Steve Jobs had a saying something to the effect that before you develop the technology, you need to understand the customer experience and work backward from there.
Strength and conditioning coaches could learn from this. Instead of just developing pathways to develop strength and/or physiques, we should try and understand the needs of the athlete to be able to prepare for competition and to compete, FIRST. Yet, it is all to easy to assume that what's in the popular text of the month clearly describes the needs of athletes and training pathways to improve. I've found that quite often these texts are not accurate in understanding the needs of athletes. In fact, I think understanding the needs of athletes, regardless of their sport, is really an experiential process. No two athletes are the same, so to think that a blanket, sterile understanding fits the bill is a big mistake. Without this platform of understanding, getting the strength and conditioning aspect right is highly unlikely. Right meaning that the training evoked change that is pertinent to the actual needs of the athlete, not something implied or ambiguous such as a power-clean PR.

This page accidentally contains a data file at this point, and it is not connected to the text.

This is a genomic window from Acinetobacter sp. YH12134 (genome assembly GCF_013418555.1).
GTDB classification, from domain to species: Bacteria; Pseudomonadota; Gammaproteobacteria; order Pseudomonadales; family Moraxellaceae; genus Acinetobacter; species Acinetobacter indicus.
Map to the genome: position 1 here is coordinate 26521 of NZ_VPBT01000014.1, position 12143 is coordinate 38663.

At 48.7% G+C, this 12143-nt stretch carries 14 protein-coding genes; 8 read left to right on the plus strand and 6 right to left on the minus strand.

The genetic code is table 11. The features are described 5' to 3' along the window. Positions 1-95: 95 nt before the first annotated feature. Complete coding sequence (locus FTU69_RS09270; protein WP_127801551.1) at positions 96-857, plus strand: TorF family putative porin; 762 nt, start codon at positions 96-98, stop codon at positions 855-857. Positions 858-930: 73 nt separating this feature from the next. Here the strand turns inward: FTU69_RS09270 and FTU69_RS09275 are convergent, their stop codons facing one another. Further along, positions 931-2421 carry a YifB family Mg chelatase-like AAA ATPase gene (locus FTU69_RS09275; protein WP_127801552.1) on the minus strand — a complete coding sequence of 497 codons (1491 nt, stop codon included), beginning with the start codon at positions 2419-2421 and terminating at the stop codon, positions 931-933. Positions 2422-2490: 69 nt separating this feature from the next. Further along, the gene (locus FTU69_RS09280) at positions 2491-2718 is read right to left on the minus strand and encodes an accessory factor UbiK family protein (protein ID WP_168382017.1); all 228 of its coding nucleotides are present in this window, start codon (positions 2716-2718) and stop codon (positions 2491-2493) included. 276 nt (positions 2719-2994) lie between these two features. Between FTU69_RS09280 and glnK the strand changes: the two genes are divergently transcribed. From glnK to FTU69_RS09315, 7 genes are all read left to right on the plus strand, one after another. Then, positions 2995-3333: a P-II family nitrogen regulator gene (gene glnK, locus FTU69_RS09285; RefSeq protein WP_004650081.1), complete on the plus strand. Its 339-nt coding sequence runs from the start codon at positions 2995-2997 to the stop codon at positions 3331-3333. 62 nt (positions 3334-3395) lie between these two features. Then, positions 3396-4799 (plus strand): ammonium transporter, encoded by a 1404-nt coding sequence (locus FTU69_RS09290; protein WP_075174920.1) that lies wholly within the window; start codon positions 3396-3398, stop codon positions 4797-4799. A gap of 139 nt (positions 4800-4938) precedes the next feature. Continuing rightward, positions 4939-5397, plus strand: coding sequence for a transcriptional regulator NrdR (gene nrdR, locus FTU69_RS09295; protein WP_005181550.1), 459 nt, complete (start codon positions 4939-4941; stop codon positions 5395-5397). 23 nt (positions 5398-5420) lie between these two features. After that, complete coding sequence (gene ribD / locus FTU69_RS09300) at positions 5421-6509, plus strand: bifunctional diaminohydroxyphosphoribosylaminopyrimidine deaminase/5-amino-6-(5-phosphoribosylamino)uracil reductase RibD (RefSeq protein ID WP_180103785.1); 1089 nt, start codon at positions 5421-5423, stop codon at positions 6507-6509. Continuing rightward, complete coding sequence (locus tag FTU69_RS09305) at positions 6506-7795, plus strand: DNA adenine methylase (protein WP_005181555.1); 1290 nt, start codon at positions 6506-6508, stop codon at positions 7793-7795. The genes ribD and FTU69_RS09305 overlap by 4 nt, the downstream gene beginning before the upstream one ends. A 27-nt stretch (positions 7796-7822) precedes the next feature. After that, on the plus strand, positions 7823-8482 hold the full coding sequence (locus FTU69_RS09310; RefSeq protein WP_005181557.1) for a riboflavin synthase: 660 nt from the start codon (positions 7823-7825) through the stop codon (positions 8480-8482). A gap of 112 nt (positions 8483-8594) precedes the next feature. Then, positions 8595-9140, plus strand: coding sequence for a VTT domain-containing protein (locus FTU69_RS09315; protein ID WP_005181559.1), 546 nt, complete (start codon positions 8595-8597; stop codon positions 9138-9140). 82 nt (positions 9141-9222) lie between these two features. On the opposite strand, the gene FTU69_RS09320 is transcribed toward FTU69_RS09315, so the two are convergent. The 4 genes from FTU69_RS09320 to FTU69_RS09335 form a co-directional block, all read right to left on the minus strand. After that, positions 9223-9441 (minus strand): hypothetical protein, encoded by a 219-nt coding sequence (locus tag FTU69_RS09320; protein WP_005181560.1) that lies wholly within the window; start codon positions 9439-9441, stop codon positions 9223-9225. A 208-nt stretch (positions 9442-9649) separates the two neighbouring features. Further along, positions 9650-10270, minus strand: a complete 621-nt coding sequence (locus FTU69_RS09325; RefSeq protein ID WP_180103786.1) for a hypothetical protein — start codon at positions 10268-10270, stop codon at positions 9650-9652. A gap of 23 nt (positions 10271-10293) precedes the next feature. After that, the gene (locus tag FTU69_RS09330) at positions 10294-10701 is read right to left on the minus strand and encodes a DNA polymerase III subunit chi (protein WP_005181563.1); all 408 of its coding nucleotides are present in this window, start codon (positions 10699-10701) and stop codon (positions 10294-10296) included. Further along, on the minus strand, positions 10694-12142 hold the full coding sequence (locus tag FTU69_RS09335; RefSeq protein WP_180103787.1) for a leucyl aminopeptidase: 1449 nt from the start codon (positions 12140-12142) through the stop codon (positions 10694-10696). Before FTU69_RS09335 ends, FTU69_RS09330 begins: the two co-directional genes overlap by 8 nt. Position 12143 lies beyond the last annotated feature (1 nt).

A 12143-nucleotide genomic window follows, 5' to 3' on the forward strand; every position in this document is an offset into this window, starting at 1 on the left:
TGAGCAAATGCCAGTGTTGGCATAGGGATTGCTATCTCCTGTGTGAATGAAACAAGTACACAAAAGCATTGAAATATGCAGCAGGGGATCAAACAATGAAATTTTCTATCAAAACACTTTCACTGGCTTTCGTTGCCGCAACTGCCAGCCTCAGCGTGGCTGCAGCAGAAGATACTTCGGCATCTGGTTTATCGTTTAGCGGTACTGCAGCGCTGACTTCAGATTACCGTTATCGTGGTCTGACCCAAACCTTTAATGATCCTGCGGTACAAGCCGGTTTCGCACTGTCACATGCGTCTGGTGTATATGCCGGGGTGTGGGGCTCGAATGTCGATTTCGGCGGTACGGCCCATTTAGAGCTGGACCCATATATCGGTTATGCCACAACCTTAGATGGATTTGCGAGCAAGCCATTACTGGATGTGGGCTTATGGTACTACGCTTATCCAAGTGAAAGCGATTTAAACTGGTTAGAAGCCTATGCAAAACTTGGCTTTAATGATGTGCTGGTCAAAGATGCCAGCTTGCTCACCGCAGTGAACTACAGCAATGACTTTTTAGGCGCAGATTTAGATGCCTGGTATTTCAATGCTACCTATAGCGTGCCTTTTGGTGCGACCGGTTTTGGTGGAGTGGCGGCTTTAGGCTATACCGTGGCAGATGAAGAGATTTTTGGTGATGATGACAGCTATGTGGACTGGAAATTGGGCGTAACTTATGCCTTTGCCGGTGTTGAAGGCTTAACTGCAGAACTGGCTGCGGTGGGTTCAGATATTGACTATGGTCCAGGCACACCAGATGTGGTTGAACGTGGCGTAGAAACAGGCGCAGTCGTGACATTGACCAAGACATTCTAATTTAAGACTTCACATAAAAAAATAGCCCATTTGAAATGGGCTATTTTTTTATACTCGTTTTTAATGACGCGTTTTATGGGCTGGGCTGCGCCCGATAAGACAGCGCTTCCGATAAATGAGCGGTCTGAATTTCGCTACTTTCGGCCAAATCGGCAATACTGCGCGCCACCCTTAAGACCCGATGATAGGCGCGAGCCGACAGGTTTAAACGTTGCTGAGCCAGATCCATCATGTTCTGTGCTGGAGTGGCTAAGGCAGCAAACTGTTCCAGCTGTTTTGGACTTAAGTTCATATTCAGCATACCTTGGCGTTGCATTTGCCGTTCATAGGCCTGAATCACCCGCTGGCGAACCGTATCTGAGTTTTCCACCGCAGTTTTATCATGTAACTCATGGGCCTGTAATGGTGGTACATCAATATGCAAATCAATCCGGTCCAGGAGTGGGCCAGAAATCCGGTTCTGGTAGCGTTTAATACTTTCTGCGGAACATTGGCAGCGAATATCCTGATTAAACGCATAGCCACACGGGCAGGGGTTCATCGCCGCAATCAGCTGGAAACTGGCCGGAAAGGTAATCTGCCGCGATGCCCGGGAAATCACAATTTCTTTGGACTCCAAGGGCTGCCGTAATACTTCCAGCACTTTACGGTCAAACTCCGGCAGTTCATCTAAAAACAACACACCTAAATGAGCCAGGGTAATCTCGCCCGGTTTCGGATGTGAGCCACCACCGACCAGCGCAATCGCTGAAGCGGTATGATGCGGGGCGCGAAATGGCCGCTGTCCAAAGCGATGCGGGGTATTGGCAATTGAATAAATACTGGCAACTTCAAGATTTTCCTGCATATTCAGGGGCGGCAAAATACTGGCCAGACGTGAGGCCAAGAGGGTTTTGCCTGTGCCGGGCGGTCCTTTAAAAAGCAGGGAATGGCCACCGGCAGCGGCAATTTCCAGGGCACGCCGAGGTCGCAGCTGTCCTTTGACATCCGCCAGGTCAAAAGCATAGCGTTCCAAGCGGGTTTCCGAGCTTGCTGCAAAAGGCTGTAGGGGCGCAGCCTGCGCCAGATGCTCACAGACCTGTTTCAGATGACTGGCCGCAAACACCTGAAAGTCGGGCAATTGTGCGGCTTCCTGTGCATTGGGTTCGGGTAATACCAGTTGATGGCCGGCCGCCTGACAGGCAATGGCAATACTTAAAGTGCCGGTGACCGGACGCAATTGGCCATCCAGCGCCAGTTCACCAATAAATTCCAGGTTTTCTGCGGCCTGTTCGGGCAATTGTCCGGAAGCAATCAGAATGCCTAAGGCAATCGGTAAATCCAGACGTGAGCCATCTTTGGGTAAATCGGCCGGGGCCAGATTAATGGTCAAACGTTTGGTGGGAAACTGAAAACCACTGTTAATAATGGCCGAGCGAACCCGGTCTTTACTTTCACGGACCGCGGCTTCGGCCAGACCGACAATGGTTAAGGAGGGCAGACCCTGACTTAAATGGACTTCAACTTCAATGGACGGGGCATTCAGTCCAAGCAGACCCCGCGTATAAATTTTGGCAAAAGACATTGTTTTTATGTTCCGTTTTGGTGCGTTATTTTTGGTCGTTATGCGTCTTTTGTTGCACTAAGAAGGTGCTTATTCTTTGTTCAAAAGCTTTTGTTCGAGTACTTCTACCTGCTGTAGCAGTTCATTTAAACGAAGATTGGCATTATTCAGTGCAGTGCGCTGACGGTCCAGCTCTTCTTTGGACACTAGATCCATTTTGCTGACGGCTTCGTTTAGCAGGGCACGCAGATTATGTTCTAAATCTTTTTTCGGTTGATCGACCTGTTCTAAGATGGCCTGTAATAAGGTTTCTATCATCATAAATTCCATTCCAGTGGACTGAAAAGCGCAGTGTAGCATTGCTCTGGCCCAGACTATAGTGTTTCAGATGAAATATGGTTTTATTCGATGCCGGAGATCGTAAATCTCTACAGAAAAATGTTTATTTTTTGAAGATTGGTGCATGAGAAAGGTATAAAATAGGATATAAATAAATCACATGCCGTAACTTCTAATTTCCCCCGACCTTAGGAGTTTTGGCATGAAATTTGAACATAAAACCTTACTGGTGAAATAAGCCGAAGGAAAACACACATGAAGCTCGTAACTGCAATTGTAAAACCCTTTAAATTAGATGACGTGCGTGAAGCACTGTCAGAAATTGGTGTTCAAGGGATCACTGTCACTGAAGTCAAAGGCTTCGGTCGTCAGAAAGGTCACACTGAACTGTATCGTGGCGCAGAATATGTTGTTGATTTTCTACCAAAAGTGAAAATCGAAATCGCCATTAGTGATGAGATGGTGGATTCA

Lastly, to be effective in this regard means that some level of on-going research needs to be performed. Research question: What are the needs of the athlete to train, practice, develop, and compete? What variables do I need to identify? What methods of training? What are the outcomes? How can I ask better questions to foster improvement in athletic function via strength and conditioning modalities rather than JUST improving weight-room function?